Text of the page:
If a man has a suit and can put a poster on a pole, people automatically assume he's TD material and vote for him. Women have a harder time. We make up more than half of the population, but less than a quarter of TDs.
We can't keep pretending that we live in a real democracy when more than half of us aren't represented. It's time to vote women into the Dáil. Right across the country, women are running for election in greater numbers than ever before. Female candidates make up around a third of those declared so far, and it's the first ever general election where there is a female candidate contesting in every single constituency.
Sadly, because we've never had a truly representative government, we don't actually know what the country would look like if it was run by women. But, if we'd had equal numbers of women and men in public office since day dot, maybe childcare would be affordable instead of costing €1,000 a month, and women's shelters would have adequate funding.
Yes, the number of women in the Dáil rose after the last general election. In 2016, 35 women were elected - 16 incumbents and 19 new female TDs. This was a 40pc increase on the number of women TDs elected in 2011 and meant that 22pc of Dáil Éireann was made up of women, the highest proportion of women in the history of the State.
But the chamber was still 78pc male and only three women were senior ministers. At this rate of change, it's going to take decades and decades for Irish women to reach any kind of representational parity.
Even in 2020, our own sexist attitudes are holding back female candidates. Study after study shows that women have to demonstrate their qualifications in a way that men don't, that they have to be careful about the way they show their ambition and drive, and that they're still judged on things like "likeability" when men are not. The media still run stories about female candidates that insist on focusing on things like their outfit, haircut or their children, rather than their policy positions and qualifications.
Once inside the chamber, women aren't safe from sexism. Albert Reynolds once responded to heckling from Fine Gael TD Nora Owen with: "Sure that's women for you." Nearly 20 years later, Brian Cowen had to apologise to Labour TD Joan Burton after asking her party leader Eamon Gilmore to "try and rein her in now and again".
These are the more blatant examples but a 2018 study by the Inter-Parliamentary Union (IPU) and the Parliamentary Assembly of the Council of Europe (PACE) showed that gender-based sexism, harassment and violence against women representatives and parliamentary staff is widespread in parliaments across Europe.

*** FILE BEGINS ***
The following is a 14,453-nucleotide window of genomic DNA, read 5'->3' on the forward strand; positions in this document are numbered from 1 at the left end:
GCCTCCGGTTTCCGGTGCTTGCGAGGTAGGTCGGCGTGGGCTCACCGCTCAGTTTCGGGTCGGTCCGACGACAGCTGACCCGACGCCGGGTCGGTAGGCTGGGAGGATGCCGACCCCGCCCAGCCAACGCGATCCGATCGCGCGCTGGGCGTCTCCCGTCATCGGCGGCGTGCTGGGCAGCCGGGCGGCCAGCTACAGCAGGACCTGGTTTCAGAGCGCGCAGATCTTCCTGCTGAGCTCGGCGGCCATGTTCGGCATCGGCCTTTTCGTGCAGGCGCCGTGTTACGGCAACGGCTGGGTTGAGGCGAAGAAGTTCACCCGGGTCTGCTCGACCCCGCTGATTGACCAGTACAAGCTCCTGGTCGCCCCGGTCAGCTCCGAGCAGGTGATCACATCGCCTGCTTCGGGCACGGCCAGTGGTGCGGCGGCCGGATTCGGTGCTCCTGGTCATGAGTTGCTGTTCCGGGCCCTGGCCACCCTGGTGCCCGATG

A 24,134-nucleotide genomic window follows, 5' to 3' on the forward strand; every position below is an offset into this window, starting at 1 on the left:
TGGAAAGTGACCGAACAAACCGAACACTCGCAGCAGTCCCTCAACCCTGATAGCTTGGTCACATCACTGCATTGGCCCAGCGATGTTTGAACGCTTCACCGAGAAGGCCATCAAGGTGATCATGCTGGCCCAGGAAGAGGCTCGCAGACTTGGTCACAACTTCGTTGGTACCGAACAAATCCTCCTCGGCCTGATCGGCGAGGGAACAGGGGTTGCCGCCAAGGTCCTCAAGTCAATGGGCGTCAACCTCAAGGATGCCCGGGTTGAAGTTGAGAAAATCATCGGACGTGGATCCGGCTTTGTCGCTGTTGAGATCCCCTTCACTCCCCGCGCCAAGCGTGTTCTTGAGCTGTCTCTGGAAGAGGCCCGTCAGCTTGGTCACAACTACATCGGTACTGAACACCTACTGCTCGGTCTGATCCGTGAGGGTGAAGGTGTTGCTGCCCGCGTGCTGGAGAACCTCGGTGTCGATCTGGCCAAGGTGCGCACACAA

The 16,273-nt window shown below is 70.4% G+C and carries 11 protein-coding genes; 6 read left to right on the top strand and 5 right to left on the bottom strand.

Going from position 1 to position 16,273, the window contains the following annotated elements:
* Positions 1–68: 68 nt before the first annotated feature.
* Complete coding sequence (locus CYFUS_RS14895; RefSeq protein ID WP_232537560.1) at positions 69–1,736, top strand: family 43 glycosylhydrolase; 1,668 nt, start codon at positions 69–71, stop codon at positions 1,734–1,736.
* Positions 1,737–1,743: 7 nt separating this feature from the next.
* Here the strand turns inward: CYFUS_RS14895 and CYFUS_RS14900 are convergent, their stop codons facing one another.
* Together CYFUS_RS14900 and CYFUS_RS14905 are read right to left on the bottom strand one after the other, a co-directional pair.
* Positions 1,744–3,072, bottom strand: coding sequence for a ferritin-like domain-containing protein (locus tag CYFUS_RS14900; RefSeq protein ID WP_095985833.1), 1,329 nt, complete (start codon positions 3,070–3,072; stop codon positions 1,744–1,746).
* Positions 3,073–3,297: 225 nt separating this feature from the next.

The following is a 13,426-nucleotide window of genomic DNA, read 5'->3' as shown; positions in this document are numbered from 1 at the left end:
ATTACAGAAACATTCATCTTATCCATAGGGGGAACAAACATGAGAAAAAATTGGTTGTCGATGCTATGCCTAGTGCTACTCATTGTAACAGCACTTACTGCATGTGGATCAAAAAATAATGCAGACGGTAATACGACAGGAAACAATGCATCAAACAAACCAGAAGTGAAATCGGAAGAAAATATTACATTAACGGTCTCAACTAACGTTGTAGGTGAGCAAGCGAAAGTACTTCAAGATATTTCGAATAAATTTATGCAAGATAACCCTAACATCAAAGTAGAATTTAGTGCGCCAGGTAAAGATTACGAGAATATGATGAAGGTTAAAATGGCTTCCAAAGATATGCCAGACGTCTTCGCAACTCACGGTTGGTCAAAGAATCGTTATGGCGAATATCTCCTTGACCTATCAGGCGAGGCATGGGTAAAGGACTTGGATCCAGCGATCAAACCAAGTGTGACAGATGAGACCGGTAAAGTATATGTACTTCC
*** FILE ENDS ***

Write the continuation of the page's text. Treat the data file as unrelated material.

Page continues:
Walking down the street this morning, passing all the election posters, I thought about all of the mediocre men who have been elected to Leinster House over the years and how the most mediocre of all those men got elected because he was born a man (and his dad was probably a TD before him).
Female candidates have to work twice as hard to convince the electorate that they're really as worthy as that man who has coasted along on his male privilege his whole life. They deserve a chance from all of us.
There are people who don't think we should be fighting for gender parity in politics, that voters should just pick a candidate based on the issues that are important to them. That's OK but I think that women, as a gender, see things a little differently.
TDs are at the heart of catalysing change by implementing the policies and reforms necessary to increase women's access to opportunities. Female politicians are more likely to take action on issues like equal pay, gender-based violence and social issues like childcare and education. We need women in the room making decisions about our futures.
We're behind when it comes to many things, whether it's the environment, technology or women in the Cabinet. But nothing changes unless something changes.
If I meet a candidate who seems competent, hard-working and her politics somewhat align with mine, and she's a woman, she is getting my vote next month. Women cannot just be sidelined, arguing for change from our kitchens, we need to be allowed to thrive and fulfil our true potential in the political world too.
Now, it's women's turn.
It's our turn to bring attention to the inequality that exists in today's Ireland. To take a stand for affordable childcare and for equal pay.
To have a government that is properly gender balanced. Besides, at this point, instead of asking why women should be more included in politics, we should ask why men deserve being so massively over-represented.
Your constituency will have a mix of candidates running in the general election - men and women - from the same party or with similar policy positions. You won't even have to hop party lines to vote along gender ones or support a candidate who doesn't align with your values.
So, go out and vote for a woman on February 8 - and another and another and another - right down your ballot paper.